Home remedies for chicken pox

November 12, 2012

Home remedies for chicken pox

Chicken pox is an extremely common, highly infectious viral infection most usually thought of as a childhood illness – this is, however, far from the truth. Cases of chicken pox in adults frequently occur and may be more severe than those cases seen in children. The fairly recent introduction of a chicken pox vaccine has lead to a vast reduction in cases and associated outbreaks of the disease.

Chicken pox is highly contagious before any symptoms appear – it is this factor which contributes to the easy and rapid transmission of the virus. The classic symptoms of chicken pox include a blistery rash which dries out and scabs over, itching which may feel almost intolerable, fever, fatigue and loss of appetite.

Due to its contagious nature chicken pox patients should be isolated from the elderly, the very young, those who have never had the disease and other vulnerable groups.

Varicella virus

The varicella virus, which is responsible for causing chicken pox, is also responsible for other herpes infections including cold sores and shingles. Shingles is a particularly unpleasant condition which can be potentially dangerous for vulnerable patients; shingles is also known to leave patients with long term, debilitating neural pain. Although it is commonly thought that individuals can only suffer from one bout of chicken pox this is not the case, many people get the disease more than once. Once the virus has deactivated it remains dormant within the body and maybe reactivated later in life as a result of stress or infection.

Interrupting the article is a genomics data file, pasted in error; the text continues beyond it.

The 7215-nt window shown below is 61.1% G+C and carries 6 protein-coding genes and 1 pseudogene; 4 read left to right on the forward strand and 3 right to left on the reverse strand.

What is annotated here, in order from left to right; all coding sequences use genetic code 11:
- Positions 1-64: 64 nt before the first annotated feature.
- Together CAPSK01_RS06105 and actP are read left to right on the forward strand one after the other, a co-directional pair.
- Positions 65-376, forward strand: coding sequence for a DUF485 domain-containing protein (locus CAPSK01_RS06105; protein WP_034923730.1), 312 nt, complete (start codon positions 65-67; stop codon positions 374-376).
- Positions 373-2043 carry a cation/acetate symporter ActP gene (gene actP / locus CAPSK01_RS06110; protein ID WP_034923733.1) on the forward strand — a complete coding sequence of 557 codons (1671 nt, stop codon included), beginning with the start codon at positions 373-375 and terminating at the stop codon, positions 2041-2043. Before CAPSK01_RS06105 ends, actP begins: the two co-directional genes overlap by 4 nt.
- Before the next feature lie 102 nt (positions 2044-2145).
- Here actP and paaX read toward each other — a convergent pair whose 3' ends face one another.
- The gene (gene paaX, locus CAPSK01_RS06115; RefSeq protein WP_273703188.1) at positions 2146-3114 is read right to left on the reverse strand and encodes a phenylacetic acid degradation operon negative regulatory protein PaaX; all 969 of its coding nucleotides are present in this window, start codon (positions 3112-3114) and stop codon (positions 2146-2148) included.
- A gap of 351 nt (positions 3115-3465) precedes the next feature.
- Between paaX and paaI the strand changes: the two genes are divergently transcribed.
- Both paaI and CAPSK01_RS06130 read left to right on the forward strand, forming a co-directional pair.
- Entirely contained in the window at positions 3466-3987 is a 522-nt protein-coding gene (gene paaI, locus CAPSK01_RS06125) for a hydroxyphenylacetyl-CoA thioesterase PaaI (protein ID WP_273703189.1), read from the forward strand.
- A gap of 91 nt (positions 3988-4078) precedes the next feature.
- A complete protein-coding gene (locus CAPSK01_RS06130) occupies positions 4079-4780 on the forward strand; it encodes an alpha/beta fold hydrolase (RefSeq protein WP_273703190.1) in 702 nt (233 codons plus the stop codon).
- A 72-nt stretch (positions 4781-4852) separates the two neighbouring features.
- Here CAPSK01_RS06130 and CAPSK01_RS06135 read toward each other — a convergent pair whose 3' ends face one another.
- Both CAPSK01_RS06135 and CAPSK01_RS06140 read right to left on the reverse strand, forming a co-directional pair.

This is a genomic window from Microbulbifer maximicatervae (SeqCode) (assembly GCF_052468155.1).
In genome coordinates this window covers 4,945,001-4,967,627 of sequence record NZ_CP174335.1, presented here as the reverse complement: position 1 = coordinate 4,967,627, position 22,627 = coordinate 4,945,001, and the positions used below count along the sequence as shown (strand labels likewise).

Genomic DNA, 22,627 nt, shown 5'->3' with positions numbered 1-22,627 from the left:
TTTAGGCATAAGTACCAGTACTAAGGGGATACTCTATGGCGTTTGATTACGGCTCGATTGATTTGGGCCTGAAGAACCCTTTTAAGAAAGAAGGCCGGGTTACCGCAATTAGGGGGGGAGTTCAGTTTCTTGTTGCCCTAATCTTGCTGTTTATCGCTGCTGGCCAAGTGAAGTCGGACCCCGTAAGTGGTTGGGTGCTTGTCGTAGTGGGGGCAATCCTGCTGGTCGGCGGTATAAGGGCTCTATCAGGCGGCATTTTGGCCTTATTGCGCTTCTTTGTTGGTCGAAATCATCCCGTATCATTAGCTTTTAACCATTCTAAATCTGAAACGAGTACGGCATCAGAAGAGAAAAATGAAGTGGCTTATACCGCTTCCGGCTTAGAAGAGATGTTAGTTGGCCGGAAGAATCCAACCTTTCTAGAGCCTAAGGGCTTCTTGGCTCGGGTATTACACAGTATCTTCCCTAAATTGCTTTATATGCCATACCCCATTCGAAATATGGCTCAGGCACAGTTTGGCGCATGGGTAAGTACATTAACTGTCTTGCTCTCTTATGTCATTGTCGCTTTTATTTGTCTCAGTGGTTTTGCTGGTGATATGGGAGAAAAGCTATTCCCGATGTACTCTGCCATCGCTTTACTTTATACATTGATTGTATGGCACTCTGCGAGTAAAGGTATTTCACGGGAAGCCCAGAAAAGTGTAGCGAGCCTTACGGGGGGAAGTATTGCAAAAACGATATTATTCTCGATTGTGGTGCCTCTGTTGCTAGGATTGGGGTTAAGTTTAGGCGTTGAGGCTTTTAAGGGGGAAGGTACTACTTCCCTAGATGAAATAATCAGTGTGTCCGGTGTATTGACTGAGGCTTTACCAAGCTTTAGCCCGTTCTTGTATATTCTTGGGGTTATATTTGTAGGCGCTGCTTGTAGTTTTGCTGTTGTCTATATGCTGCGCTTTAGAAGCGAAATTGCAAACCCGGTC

How to stop the itching!

The itching associated with chicken pox is probably the most distressing of the symptoms – scratching the blisters will damage the skin and may lead to scarring and will of course spread the infection as the fluid within the blister is released. There are many home remedies which may ease the itching and other symptoms associated with chicken pox – be prepared to try several until you find the one that works most successfully for you or your patient.

  • Boil a pan of green peas, use the strained water to bathe the affected areas

  • Applying sandalwood oil to the rash may reduce itching and scarring

  • Using honey to coat the rash may increase the rate of healing as well as relieving the irritation.

  • The addition of fine oatmeal and/or baking soda to a warm bath is soothing and reduces itching.

  • Make and consume a batch of carrot and coriander soup

  • Add neem leaves to your warm bath – find these at your ethnic food shop.

  • Use vitamin E oil to reduce inflammation, scarring and itching

  • Drink herbal tea with added honey, lemon and cinnamon to boost its healing and soothing properties. Choose chamomile, basil, and Marigold and lemon balm teas.

  • Add vinegar or apple cider vinegar to warm bath water

  • Add baking soda to warm water and sponge the affected areas, allowing the solution to dry on the body.

  • Use oily chamomile lotion in plentiful amounts over all the affected areas of skin

  • Add ginger to a warm bath

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